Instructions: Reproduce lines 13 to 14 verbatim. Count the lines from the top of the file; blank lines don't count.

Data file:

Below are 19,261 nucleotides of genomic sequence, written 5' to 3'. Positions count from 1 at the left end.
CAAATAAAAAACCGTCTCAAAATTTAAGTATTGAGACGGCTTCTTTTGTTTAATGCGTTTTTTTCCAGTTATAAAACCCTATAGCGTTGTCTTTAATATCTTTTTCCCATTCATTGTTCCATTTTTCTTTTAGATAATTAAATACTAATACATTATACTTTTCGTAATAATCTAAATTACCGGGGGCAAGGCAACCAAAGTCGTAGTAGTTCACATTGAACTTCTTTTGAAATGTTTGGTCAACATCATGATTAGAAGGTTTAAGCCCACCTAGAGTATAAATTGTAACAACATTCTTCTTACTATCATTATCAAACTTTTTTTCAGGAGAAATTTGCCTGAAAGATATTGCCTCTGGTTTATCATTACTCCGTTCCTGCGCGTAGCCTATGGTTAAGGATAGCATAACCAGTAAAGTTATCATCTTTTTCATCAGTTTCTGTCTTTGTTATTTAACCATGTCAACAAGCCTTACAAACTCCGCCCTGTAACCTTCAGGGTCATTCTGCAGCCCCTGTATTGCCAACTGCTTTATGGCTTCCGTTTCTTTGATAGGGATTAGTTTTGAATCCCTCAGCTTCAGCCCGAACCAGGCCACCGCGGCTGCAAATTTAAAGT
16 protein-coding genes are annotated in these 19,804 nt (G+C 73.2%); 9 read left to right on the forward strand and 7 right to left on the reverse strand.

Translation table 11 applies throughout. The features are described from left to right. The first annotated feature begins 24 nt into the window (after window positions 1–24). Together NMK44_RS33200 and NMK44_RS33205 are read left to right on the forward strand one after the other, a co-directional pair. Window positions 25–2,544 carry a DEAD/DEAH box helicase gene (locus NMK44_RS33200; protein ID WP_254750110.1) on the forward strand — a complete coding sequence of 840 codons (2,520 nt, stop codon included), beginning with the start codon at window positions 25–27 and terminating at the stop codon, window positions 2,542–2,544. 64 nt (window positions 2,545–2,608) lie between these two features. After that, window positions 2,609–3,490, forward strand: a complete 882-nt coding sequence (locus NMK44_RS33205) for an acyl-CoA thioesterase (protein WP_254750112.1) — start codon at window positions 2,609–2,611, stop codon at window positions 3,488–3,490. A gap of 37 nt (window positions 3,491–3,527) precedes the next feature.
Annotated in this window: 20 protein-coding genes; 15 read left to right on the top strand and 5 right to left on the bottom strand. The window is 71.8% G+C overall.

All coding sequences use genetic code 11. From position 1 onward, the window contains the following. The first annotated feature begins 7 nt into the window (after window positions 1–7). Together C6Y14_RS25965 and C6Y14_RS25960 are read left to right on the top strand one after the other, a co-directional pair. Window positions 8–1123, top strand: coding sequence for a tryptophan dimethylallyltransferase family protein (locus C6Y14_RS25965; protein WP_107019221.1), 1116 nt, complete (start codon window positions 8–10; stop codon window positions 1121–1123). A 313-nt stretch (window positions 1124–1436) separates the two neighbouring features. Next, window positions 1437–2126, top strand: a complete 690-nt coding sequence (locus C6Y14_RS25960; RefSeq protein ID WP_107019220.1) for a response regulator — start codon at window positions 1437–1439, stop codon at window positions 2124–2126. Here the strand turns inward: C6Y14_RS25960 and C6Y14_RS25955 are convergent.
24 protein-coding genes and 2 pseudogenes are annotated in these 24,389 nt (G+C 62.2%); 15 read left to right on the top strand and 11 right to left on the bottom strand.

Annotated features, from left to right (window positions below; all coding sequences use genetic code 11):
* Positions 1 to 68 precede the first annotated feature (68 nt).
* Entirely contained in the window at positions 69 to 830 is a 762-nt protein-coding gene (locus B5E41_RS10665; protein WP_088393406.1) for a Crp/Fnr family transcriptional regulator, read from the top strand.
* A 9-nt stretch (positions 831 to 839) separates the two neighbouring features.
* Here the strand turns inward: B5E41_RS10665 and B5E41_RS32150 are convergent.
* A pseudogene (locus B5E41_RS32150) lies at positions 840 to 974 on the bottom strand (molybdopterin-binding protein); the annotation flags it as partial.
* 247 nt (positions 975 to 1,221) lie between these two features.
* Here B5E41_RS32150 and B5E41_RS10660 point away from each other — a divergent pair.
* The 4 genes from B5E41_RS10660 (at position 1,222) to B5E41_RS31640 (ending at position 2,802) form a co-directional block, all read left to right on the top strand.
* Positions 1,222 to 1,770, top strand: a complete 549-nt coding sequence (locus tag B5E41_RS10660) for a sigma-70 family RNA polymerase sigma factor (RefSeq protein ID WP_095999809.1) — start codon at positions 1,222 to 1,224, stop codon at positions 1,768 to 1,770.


* A pseudogene (locus B5E41_RS32150) lies at positions 840 to 974 on the bottom strand (molybdopterin-binding protein); the annotation flags it as partial.
* 247 nt (positions 975 to 1,221) lie between these two features.